In honor of National Stroke Month, UnityPoint at Home wants to help you lower your blood pressure in the most natural way possible. With roughly 70 million people diagnosed with high blood pressure, everyone needs to be educated on the symptoms, what groups of people at risk, and methods and treatments to lower blood pressure.
Often called the “silent killer”, high blood pressure happens without any forewarning. Damage may be occurring to your heart, arteries and other organs without your knowledge if you aren’t vigilant about monitoring your blood pressure.
The first step to solving the problem is understanding why keeping your blood pressure within certain parameters matters. If left uncontrolled, high blood pressure can cause severe injury - or even death. Check out these tips to help avoid high blood pressure and to help maintain a healthy life!
What is High Blood Pressure?
Blood pressure is the act of blood pushing against the walls of your arteries. While our blood pressure rates vary throughout an average day, high blood pressure is diagnosed when it remains elevated for extended periods of time. High blood pressure can cause damage to our heart and arteries, which can lead to heart disease, stroke and other major complications.
High Blood Pressure Symptoms
While high blood pressure can go without notice, there are several symptoms that can help you notice a change, including:
- Dizzy spells
- Increase of nosebleeds
If any of these symptoms become apparent, contact your doctor to find the source of the issue. To determine if you have high blood pressure, a healthcare provider will often times monitor your blood pressure on a regular basis.
Health Risks of High Blood Pressure
The CDC states that high blood pressure raises your risk of heart disease and stroke, which are the leading cause of death in the United States. If you are diagnosed with high blood pressure, you may be at risk for:
- Damage and narrowing of arteries
- Blocked blood flow
- Chest pain (angina)
- Heart attack
- Vision loss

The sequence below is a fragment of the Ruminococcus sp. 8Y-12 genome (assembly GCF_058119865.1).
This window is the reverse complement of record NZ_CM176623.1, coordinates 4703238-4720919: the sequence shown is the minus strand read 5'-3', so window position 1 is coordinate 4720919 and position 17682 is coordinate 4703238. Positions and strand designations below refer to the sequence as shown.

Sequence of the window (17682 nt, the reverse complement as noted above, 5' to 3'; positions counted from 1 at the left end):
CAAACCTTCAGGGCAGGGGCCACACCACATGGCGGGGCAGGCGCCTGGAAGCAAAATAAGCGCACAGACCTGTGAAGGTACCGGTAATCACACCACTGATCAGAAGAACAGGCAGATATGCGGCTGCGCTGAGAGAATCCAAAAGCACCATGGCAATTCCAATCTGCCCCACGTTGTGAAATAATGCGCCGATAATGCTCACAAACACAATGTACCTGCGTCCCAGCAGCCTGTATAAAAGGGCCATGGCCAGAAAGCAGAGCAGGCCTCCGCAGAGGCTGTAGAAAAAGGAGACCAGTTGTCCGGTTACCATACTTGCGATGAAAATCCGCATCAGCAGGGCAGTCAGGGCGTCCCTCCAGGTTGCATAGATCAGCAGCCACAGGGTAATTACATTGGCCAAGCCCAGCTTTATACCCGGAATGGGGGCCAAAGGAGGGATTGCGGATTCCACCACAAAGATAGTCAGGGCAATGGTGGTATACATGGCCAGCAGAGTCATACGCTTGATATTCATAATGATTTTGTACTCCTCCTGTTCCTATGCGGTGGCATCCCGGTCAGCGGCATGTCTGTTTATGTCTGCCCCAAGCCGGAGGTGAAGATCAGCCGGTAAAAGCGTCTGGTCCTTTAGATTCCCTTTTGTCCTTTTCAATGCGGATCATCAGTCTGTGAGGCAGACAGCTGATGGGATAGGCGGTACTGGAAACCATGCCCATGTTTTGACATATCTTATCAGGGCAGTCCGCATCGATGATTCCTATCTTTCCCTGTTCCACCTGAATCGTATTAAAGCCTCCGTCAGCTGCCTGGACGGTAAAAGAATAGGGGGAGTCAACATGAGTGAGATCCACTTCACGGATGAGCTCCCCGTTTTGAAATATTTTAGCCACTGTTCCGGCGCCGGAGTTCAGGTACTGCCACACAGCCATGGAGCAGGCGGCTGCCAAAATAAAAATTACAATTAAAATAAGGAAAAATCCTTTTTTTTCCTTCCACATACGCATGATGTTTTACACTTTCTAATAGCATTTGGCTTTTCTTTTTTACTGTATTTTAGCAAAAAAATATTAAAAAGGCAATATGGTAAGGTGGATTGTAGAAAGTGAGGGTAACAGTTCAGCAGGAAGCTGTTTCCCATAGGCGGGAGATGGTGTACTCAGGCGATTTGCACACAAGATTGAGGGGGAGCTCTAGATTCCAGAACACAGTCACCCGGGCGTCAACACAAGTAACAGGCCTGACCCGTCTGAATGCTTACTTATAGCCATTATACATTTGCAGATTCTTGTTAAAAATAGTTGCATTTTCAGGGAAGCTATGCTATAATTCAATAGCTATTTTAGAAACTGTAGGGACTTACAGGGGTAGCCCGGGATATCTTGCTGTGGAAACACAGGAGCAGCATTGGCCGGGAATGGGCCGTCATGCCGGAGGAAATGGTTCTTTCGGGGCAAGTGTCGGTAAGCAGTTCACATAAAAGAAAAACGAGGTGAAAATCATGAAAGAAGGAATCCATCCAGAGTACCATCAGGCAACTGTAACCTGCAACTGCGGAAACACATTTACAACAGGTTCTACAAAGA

- Kidney damage
- Dementia or other cognitive impairment
Natural Ways to Lower Blood Pressure
There are many ways to lower blood pressure through medication, but did you know that there are also natural ways to maintain healthy blood pressure? By implementing several of the following heart healthy ideas, individuals can help maintain their blood pressure and avoid serious complications such as heart attack or stroke.
1. D.A.S.H Eating Plan
It is no secret that what we eat has a direct correlation to our overall health, but what some do not know is that a healthy diet can also reduce the risk of developing high blood pressure. If you have been diagnosed with high blood pressure, proper nutrition can also help lower it to a healthier level.
The Dietary Approach to Stop Hypertension, also known as DASH, aims to lower blood pressure through a healthy diet high in fruits and vegetables and low in fats and cholesterol. Lowering your sodium intake can also reduce your blood pressure. The DASH eating plan suggests consuming heart healthy foods such as:
- Whole grains
- Low-fat dairy
2. Manage Weight
Being overweight puts you at a higher risk of developing high blood pressure than those who maintain a healthy weight. Shedding an extra 10 pounds can significantly help in reducing your blood pressure. If you are obese, losing additional weight may result in even lower blood pressure.
Exercising for at least 30 minutes a day can lower your blood pressure in less time than you may think, especially if you are currently living a more sedentary lifestyle. Talk to your doctor to create a physical exercise routine that is appropriate for you. One good place to start is with short workouts, then gradually build up to a sustainable schedule that is approved by your physician.
4. Manage Stress
Excessive stress is something we all want to avoid, and for good reason! Stress that seems overwhelming to you is yet another cause for high blood pressure. Work-related stress is often the most frequent contributor to high blood pressure. Exercise, proper nutrition and deep breathing are all effective ways to lower stress. In addition, try to avoid situations that seem to get your “blood boiling”!
5. Quit Smoking
You may think everyone understands the health hazards of smoking, but with roughly 42.1 million people still smoking cigarettes in 2013, the risks of smoking still needs to be emphasized. High blood pressure is just one of the many adverse side effects of cigarette smoking. If you are diagnosed with high blood pressure, kicking this habit will be one of the best ways to regain a healthy blood pressure level.
6. Limit Alcohol Consumption
While it’s often said that a glass of wine a day is good for us, excessive alcohol consumption can be detrimental to our health. According to the Dietary Guidelines for Americans, moderate alcohol consumption is defined as having up to 1 drink per day for women and up to 2 drinks per day for men.
For more tips on how to lower your blood pressure check in with your UnityPoint Health primary care provider.
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